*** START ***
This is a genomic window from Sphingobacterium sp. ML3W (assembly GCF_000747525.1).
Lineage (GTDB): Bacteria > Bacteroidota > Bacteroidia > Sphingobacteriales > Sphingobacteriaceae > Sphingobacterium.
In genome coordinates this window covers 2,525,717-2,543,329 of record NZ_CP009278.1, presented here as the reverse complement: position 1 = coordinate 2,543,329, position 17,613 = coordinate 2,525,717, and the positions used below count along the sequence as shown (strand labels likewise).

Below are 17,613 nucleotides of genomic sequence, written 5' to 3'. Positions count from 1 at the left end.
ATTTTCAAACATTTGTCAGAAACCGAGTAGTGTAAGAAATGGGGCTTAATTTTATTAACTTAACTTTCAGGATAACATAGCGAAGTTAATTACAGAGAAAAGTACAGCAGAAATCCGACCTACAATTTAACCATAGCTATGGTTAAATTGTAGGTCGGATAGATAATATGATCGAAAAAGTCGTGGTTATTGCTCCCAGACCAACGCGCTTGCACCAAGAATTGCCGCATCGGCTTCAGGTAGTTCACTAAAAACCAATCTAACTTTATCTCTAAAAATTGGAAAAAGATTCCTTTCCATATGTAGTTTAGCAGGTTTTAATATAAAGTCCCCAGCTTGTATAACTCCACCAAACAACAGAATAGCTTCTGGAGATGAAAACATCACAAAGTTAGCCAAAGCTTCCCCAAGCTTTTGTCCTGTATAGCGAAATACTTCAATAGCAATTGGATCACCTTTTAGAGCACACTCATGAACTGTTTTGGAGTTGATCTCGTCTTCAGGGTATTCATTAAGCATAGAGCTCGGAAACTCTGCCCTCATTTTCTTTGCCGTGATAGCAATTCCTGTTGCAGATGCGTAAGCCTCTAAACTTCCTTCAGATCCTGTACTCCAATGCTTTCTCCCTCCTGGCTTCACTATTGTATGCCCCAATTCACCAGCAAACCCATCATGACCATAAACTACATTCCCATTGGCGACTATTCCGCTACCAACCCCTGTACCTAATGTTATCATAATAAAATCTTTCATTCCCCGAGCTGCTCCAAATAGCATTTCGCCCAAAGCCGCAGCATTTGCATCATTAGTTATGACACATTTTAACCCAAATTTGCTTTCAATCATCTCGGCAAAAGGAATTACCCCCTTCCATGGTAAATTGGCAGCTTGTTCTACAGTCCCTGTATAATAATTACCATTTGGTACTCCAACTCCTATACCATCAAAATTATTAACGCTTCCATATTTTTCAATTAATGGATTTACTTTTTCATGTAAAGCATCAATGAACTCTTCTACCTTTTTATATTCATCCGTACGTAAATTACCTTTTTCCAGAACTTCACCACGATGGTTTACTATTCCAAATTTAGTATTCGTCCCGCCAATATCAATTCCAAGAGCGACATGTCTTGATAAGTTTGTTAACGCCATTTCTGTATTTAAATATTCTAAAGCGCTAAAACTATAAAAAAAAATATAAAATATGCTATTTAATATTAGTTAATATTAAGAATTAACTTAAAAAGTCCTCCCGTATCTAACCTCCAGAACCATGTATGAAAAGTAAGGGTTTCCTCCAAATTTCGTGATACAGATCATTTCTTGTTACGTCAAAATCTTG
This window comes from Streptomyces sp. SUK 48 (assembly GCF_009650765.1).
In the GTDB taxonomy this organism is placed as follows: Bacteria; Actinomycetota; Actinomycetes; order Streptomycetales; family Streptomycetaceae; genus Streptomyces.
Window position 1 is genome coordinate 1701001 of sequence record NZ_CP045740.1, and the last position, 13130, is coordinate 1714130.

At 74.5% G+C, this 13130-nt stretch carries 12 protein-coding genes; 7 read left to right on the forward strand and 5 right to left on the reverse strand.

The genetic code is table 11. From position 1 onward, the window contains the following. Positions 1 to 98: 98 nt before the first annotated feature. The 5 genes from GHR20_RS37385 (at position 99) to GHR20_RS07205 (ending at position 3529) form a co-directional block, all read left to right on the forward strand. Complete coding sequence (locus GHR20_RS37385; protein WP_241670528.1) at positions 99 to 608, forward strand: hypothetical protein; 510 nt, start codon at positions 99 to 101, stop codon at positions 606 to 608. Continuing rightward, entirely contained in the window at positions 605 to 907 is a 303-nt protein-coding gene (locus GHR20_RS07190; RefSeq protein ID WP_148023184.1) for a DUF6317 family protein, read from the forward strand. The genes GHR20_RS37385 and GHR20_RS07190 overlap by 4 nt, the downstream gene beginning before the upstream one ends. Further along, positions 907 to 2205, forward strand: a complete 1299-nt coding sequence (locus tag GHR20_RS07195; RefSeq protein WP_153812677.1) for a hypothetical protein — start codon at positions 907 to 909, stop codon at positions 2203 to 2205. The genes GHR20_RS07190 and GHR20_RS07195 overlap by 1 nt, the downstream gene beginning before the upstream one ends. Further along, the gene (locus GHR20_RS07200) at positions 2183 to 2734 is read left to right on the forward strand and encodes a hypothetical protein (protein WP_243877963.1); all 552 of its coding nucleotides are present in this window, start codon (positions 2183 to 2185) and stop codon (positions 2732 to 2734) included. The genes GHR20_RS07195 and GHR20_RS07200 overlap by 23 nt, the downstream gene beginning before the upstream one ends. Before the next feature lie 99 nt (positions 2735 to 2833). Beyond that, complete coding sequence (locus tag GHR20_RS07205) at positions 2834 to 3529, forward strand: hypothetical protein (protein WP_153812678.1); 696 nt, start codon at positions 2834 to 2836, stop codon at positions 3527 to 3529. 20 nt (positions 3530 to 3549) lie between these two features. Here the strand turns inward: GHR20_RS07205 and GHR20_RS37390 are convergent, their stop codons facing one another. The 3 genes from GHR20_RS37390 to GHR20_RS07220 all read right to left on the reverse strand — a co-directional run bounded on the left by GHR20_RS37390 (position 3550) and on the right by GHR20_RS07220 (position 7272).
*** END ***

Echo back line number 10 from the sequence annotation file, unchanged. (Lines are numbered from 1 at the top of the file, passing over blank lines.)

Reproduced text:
The genetic code is table 11. From position 1 onward, the window contains the following. Positions 1 to 98: 98 nt before the first annotated feature. The 5 genes from GHR20_RS37385 (at position 99) to GHR20_RS07205 (ending at position 3529) form a co-directional block, all read left to right on the forward strand. Complete coding sequence (locus GHR20_RS37385; protein WP_241670528.1) at positions 99 to 608, forward strand: hypothetical protein; 510 nt, start codon at positions 99 to 101, stop codon at positions 606 to 608. Continuing rightward, entirely contained in the window at positions 605 to 907 is a 303-nt protein-coding gene (locus GHR20_RS07190; RefSeq protein ID WP_148023184.1) for a DUF6317 family protein, read from the forward strand. The genes GHR20_RS37385 and GHR20_RS07190 overlap by 4 nt, the downstream gene beginning before the upstream one ends. Further along, positions 907 to 2205, forward strand: a complete 1299-nt coding sequence (locus tag GHR20_RS07195; RefSeq protein WP_153812677.1) for a hypothetical protein — start codon at positions 907 to 909, stop codon at positions 2203 to 2205. The genes GHR20_RS07190 and GHR20_RS07195 overlap by 1 nt, the downstream gene beginning before the upstream one ends. Further along, the gene (locus GHR20_RS07200) at positions 2183 to 2734 is read left to right on the forward strand and encodes a hypothetical protein (protein WP_243877963.1); all 552 of its coding nucleotides are present in this window, start codon (positions 2183 to 2185) and stop codon (positions 2732 to 2734) included. The genes GHR20_RS07195 and GHR20_RS07200 overlap by 23 nt, the downstream gene beginning before the upstream one ends. Before the next feature lie 99 nt (positions 2735 to 2833). Beyond that, complete coding sequence (locus tag GHR20_RS07205) at positions 2834 to 3529, forward strand: hypothetical protein (protein WP_153812678.1); 696 nt, start codon at positions 2834 to 2836, stop codon at positions 3527 to 3529. 20 nt (positions 3530 to 3549) lie between these two features. Here the strand turns inward: GHR20_RS07205 and GHR20_RS37390 are convergent, their stop codons facing one another. The 3 genes from GHR20_RS37390 to GHR20_RS07220 all read right to left on the reverse strand — a co-directional run bounded on the left by GHR20_RS37390 (position 3550) and on the right by GHR20_RS07220 (position 7272).